For the past few months, I have been working on a new paradigm to Automation, with a “Model Based” tool from Tricentis – TOSCA. Overall, it is quite a different experience in using it. It does not contain any code, and builds from the requirements as a model of what the actual application will contain. The catch being that initially you do not need to define your test cases from the application end and things might not even be in sequence of what the actual final application would look like.

I have an analogy for this – a human body is composed of head, body, hands and legs. Each one has its own “attributes”, which in turn have “instances”. This is what is called the ‘Model-based approach’. Each hand will have attributes such as fingers, nails, elbow, fore-hand, wrist, etc. Then, all these attributes will have instances – long fingers, short fingers, thick fingers, etc. Now to build a body, you need to join all these “attributes” into a seamless body with the various parts working in tandem. This is what a test case would look like in TOSCA. With the initial parts of the body being the Test Case Design part. The joining together of the parts being the test case and the final infusion of blood being the execution and reporting [have not used Frankenstein here, as TOSCA tends to create a human rather than it’s alternate :-)]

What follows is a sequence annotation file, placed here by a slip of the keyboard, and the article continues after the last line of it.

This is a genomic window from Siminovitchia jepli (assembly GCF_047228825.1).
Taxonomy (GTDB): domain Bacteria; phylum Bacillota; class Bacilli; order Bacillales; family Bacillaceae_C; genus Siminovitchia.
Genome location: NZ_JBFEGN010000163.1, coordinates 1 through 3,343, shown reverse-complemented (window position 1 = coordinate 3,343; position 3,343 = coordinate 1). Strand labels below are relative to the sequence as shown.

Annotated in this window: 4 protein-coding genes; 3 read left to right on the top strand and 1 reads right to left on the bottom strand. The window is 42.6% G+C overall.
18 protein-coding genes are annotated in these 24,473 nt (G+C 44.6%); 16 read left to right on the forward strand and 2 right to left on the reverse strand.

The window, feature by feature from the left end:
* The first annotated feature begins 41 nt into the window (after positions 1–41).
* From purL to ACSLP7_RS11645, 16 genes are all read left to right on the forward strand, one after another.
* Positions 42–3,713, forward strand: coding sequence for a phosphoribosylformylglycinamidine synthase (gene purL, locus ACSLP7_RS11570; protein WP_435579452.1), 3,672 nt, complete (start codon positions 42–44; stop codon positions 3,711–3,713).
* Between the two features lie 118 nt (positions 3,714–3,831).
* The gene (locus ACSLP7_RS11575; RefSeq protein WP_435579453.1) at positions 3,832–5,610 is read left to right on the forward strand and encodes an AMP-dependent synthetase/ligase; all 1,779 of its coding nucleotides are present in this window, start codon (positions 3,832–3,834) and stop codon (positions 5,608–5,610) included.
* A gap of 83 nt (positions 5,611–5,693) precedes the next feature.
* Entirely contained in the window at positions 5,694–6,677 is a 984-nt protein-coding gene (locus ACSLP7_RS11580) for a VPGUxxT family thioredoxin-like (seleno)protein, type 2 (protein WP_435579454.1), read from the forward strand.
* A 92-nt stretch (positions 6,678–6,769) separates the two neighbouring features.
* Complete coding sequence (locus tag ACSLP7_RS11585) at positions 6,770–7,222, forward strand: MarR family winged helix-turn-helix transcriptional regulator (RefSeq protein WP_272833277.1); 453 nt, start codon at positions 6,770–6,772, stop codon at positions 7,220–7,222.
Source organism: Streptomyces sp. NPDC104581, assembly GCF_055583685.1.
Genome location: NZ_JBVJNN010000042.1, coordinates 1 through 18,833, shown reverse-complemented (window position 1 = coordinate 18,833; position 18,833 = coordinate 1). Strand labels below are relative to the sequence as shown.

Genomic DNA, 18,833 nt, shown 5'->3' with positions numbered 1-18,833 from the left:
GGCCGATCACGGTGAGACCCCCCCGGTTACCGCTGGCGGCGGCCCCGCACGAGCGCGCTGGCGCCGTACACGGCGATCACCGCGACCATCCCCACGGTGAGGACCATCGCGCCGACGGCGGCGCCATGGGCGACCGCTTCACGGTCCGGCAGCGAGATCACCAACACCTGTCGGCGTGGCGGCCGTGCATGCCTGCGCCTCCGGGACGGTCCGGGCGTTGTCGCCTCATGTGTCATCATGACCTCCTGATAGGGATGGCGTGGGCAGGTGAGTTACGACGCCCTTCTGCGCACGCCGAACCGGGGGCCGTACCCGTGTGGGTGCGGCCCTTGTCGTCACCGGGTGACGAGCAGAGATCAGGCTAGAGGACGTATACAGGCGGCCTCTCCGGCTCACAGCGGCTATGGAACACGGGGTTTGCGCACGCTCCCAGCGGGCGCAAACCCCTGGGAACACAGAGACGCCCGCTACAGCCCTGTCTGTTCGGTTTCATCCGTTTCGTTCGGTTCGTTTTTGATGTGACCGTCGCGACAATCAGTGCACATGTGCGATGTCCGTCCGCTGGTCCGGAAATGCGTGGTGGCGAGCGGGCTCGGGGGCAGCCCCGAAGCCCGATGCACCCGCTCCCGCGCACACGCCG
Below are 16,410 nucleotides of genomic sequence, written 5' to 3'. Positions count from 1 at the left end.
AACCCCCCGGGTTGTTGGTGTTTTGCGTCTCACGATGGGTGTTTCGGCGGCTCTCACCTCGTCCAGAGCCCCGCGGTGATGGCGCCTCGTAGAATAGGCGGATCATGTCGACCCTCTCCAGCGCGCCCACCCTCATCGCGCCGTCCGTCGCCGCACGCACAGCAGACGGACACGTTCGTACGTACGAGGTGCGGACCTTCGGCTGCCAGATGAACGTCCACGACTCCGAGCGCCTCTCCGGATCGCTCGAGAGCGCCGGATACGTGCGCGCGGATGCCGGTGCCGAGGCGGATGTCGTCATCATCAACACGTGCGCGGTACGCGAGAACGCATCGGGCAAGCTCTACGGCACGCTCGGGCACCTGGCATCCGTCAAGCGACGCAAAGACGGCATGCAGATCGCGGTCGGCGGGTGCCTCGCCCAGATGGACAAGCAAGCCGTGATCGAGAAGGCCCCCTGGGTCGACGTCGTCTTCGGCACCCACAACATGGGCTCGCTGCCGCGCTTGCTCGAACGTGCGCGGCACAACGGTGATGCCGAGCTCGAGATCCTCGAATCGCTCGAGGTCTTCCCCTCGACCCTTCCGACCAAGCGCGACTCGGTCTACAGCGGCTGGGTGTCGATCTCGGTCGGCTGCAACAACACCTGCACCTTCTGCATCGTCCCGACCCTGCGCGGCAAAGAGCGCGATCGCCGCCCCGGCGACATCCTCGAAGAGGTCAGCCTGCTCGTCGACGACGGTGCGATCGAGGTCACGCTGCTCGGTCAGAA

TOSCA takes its roots in Object Oriented Modelling, employing concepts such as separation of concerns and encapsulation. In TOSCA, you can create classes, attributes and instances (objects). This modular breakdown makes the understanding and management of the actual requirements fairly simple; without going into how the final system under test would look like. I find this a very cool thing; although it took me some time to understand the concept in relation to the current bombardment of the existing Test Frameworks and Tools.

Again, the interface has a very intuitive design, which can be modelled according to the needs and quirks of the person working with it. People might argue here, that it is the same with Eclipse and other such tools like MS Visual Studio Test Professional, but the concept is totally different with TOSCA. You have the drag & drop capabilities, combined with a good integration across all the functionality provided from putting in the requirements to the final reporting; all in a single interface and tool, with support from a dedicated and technical team to get over the initial hiccups of using it.